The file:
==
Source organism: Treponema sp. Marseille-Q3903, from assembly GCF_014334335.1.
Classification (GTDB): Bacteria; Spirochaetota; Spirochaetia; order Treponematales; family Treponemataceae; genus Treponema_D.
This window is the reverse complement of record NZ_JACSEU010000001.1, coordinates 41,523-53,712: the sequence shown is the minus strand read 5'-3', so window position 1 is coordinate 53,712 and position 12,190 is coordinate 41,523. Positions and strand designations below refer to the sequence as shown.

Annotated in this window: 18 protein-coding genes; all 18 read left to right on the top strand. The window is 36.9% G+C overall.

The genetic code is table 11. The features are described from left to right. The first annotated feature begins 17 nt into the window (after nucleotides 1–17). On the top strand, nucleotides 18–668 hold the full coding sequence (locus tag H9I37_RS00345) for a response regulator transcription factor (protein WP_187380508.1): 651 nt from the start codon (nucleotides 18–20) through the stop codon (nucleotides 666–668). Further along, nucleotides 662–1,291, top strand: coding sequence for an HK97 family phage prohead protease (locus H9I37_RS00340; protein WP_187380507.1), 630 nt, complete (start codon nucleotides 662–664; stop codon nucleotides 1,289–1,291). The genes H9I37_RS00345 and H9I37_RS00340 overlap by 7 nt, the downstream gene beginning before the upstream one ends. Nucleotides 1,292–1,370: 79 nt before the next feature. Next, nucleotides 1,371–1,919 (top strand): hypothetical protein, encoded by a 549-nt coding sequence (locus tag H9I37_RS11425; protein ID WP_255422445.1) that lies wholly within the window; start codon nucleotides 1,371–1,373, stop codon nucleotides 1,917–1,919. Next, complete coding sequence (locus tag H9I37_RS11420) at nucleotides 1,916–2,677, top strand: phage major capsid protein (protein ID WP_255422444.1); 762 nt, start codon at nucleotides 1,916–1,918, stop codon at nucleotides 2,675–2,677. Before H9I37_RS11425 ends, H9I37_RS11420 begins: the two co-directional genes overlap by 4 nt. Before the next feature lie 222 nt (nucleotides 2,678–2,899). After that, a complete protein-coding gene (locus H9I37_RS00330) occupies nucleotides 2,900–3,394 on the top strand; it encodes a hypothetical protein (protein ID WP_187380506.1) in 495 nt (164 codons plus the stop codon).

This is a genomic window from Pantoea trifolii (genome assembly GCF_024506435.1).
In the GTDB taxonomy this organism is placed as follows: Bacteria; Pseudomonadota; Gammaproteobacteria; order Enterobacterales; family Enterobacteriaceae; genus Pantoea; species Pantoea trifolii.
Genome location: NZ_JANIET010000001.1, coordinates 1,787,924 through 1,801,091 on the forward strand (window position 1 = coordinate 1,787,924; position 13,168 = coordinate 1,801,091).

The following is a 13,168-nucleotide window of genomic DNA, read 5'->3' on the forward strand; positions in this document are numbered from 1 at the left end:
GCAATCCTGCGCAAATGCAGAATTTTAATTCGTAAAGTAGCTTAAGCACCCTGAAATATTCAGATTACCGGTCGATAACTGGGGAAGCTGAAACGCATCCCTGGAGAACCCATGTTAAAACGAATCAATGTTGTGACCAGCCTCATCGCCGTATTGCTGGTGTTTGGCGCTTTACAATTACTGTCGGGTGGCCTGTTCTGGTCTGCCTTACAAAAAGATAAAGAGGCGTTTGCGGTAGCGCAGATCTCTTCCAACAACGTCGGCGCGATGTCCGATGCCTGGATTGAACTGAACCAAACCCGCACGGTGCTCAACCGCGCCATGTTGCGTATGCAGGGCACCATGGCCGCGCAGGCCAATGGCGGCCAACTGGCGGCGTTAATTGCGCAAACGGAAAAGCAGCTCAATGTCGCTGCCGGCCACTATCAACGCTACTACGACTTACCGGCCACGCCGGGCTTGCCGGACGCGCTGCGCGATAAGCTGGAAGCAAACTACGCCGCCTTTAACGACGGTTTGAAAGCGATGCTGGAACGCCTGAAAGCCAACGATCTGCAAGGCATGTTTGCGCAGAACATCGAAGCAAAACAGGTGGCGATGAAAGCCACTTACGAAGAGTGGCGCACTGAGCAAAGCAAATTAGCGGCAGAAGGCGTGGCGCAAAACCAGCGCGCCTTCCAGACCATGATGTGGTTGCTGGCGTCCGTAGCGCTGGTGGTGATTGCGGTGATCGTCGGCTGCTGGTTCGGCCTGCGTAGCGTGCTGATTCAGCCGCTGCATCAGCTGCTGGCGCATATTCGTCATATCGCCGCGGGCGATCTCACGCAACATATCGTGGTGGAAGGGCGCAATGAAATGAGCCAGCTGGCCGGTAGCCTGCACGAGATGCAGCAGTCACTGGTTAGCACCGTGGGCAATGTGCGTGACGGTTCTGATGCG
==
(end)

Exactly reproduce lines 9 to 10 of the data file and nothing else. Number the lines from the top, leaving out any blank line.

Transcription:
The following is a 13,168-nucleotide window of genomic DNA, read 5'->3' on the forward strand; positions in this document are numbered from 1 at the left end:
GCAATCCTGCGCAAATGCAGAATTTTAATTCGTAAAGTAGCTTAAGCACCCTGAAATATTCAGATTACCGGTCGATAACTGGGGAAGCTGAAACGCATCCCTGGAGAACCCATGTTAAAACGAATCAATGTTGTGACCAGCCTCATCGCCGTATTGCTGGTGTTTGGCGCTTTACAATTACTGTCGGGTGGCCTGTTCTGGTCTGCCTTACAAAAAGATAAAGAGGCGTTTGCGGTAGCGCAGATCTCTTCCAACAACGTCGGCGCGATGTCCGATGCCTGGATTGAACTGAACCAAACCCGCACGGTGCTCAACCGCGCCATGTTGCGTATGCAGGGCACCATGGCCGCGCAGGCCAATGGCGGCCAACTGGCGGCGTTAATTGCGCAAACGGAAAAGCAGCTCAATGTCGCTGCCGGCCACTATCAACGCTACTACGACTTACCGGCCACGCCGGGCTTGCCGGACGCGCTGCGCGATAAGCTGGAAGCAAACTACGCCGCCTTTAACGACGGTTTGAAAGCGATGCTGGAACGCCTGAAAGCCAACGATCTGCAAGGCATGTTTGCGCAGAACATCGAAGCAAAACAGGTGGCGATGAAAGCCACTTACGAAGAGTGGCGCACTGAGCAAAGCAAATTAGCGGCAGAAGGCGTGGCGCAAAACCAGCGCGCCTTCCAGACCATGATGTGGTTGCTGGCGTCCGTAGCGCTGGTGGTGATTGCGGTGATCGTCGGCTGCTGGTTCGGCCTGCGTAGCGTGCTGATTCAGCCGCTGCATCAGCTGCTGGCGCATATTCGTCATATCGCCGCGGGCGATCTCACGCAACATATCGTGGTGGAAGGGCGCAATGAAATGAGCCAGCTGGCCGGTAGCCTGCACGAGATGCAGCAGTCACTGGTTAGCACCGTGGGCAATGTGCGTGACGGTTCTGATGCG